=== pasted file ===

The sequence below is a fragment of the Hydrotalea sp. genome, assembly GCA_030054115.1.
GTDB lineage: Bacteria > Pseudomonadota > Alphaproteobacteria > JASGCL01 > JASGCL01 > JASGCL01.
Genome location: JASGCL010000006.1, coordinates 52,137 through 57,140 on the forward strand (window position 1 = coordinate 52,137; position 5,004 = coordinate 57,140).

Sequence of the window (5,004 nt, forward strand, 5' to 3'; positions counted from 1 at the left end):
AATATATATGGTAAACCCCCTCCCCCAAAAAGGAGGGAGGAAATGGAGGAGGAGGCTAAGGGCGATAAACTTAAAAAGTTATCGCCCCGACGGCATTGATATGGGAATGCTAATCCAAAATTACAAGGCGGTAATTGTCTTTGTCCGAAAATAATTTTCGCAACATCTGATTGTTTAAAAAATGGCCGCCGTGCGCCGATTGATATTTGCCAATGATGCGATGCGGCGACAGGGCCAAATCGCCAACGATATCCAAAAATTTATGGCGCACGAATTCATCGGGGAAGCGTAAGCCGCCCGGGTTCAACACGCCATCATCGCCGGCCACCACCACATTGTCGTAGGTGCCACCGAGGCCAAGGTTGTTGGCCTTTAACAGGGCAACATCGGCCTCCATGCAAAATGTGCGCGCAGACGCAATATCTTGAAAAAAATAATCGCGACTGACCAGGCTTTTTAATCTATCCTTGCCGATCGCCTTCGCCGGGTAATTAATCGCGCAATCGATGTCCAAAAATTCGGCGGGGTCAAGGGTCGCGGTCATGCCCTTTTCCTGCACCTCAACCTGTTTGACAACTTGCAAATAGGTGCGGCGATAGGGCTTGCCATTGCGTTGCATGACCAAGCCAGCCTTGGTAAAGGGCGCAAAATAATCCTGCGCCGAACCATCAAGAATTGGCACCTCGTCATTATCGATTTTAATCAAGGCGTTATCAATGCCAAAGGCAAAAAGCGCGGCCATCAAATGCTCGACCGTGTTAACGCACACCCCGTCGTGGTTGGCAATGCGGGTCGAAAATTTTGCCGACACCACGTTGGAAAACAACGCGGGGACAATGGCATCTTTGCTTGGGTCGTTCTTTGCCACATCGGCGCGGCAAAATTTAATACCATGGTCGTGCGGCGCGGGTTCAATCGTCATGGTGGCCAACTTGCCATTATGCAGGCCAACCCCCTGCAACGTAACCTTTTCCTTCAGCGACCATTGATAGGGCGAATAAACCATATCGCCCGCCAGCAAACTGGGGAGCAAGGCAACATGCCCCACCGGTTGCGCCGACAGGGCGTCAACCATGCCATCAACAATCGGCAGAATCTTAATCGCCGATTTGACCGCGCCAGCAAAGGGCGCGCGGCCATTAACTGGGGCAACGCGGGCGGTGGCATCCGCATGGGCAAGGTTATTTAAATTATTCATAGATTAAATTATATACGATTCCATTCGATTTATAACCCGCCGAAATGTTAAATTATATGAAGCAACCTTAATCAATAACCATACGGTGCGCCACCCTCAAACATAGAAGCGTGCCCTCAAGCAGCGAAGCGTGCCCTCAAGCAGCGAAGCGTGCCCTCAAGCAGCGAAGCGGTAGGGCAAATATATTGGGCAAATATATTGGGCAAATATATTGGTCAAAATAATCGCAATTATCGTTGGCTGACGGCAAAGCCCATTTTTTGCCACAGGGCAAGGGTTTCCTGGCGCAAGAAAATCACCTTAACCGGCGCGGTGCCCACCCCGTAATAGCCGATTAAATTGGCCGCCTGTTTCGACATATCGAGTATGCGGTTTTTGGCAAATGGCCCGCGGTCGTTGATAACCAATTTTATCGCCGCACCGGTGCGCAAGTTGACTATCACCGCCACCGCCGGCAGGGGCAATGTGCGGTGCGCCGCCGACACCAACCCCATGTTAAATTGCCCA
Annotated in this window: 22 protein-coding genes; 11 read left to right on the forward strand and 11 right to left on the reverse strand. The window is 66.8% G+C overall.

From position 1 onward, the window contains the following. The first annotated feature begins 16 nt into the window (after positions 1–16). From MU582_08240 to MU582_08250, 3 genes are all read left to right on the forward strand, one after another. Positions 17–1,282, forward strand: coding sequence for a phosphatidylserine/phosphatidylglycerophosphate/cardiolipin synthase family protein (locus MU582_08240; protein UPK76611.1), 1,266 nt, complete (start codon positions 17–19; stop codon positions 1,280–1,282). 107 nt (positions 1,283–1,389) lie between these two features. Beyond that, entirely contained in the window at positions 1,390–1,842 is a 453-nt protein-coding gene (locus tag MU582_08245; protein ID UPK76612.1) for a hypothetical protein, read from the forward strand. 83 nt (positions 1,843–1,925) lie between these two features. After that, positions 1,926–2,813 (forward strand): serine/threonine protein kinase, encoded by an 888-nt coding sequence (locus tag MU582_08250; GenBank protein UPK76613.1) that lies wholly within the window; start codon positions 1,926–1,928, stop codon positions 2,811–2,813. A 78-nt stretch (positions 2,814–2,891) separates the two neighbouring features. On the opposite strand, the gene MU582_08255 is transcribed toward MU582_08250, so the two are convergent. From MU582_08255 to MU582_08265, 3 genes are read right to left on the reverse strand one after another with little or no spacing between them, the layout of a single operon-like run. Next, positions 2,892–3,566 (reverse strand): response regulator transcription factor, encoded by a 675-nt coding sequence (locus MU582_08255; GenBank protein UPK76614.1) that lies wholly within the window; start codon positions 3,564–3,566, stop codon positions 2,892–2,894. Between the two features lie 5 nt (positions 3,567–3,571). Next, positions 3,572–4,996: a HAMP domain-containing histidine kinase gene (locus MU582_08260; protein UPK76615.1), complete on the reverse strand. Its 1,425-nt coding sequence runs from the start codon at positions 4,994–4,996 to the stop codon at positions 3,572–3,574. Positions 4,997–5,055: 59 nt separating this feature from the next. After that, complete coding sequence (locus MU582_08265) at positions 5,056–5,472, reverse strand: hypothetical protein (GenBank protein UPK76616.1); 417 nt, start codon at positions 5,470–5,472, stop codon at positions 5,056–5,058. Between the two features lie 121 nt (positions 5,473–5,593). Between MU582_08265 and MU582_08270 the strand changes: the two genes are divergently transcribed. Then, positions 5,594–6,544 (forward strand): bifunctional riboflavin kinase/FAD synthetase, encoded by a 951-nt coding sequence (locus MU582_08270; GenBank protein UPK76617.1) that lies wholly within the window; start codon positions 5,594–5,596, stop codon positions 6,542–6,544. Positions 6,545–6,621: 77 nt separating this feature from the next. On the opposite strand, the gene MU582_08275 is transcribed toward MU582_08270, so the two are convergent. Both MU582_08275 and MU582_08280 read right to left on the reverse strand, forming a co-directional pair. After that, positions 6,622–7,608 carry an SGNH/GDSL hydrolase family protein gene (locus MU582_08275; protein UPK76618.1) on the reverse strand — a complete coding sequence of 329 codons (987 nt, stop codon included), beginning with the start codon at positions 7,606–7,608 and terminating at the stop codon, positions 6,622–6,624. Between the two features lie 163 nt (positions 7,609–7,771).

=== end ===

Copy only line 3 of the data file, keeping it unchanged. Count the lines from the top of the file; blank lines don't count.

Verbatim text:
Genome location: JASGCL010000006.1, coordinates 52,137 through 57,140 on the forward strand (window position 1 = coordinate 52,137; position 5,004 = coordinate 57,140).